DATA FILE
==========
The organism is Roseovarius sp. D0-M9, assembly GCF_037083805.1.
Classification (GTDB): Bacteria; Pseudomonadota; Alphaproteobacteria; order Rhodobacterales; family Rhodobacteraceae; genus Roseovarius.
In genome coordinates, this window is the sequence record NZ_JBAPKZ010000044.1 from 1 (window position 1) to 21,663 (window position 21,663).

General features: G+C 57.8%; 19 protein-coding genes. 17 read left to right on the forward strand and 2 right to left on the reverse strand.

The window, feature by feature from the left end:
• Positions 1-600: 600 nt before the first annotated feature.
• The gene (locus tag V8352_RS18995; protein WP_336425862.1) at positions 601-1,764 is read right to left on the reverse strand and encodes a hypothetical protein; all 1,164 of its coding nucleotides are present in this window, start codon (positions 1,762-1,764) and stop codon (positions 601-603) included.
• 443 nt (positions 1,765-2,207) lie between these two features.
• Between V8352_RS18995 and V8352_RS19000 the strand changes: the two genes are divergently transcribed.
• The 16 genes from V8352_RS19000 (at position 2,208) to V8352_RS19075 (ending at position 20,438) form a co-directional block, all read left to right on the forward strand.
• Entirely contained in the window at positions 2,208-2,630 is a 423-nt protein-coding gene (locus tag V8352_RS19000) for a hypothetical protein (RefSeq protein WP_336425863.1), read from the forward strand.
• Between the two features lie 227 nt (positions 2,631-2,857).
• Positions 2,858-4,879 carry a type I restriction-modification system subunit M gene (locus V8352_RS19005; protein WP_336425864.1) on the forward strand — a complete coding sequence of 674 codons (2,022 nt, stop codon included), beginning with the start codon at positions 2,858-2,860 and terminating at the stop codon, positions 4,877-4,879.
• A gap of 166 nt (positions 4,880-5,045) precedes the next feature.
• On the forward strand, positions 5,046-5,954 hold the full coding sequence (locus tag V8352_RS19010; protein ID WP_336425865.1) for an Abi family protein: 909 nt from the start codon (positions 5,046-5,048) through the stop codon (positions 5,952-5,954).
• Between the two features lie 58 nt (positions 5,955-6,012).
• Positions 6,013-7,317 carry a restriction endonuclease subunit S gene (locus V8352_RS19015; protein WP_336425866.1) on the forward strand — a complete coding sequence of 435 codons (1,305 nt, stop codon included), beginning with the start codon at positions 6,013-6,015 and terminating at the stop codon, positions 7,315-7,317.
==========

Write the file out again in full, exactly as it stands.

The organism is Roseovarius sp. D0-M9, assembly GCF_037083805.1.
Classification (GTDB): Bacteria; Pseudomonadota; Alphaproteobacteria; order Rhodobacterales; family Rhodobacteraceae; genus Roseovarius.
In genome coordinates, this window is the sequence record NZ_JBAPKZ010000044.1 from 1 (window position 1) to 21,663 (window position 21,663).

General features: G+C 57.8%; 19 protein-coding genes. 17 read left to right on the forward strand and 2 right to left on the reverse strand.

The window, feature by feature from the left end:
• Positions 1-600: 600 nt before the first annotated feature.
• The gene (locus tag V8352_RS18995; protein WP_336425862.1) at positions 601-1,764 is read right to left on the reverse strand and encodes a hypothetical protein; all 1,164 of its coding nucleotides are present in this window, start codon (positions 1,762-1,764) and stop codon (positions 601-603) included.
• 443 nt (positions 1,765-2,207) lie between these two features.
• Between V8352_RS18995 and V8352_RS19000 the strand changes: the two genes are divergently transcribed.
• The 16 genes from V8352_RS19000 (at position 2,208) to V8352_RS19075 (ending at position 20,438) form a co-directional block, all read left to right on the forward strand.
• Entirely contained in the window at positions 2,208-2,630 is a 423-nt protein-coding gene (locus tag V8352_RS19000) for a hypothetical protein (RefSeq protein WP_336425863.1), read from the forward strand.
• Between the two features lie 227 nt (positions 2,631-2,857).
• Positions 2,858-4,879 carry a type I restriction-modification system subunit M gene (locus V8352_RS19005; protein WP_336425864.1) on the forward strand — a complete coding sequence of 674 codons (2,022 nt, stop codon included), beginning with the start codon at positions 2,858-2,860 and terminating at the stop codon, positions 4,877-4,879.
• A gap of 166 nt (positions 4,880-5,045) precedes the next feature.
• On the forward strand, positions 5,046-5,954 hold the full coding sequence (locus tag V8352_RS19010; protein ID WP_336425865.1) for an Abi family protein: 909 nt from the start codon (positions 5,046-5,048) through the stop codon (positions 5,952-5,954).
• Between the two features lie 58 nt (positions 5,955-6,012).
• Positions 6,013-7,317 carry a restriction endonuclease subunit S gene (locus V8352_RS19015; protein WP_336425866.1) on the forward strand — a complete coding sequence of 435 codons (1,305 nt, stop codon included), beginning with the start codon at positions 6,013-6,015 and terminating at the stop codon, positions 7,315-7,317.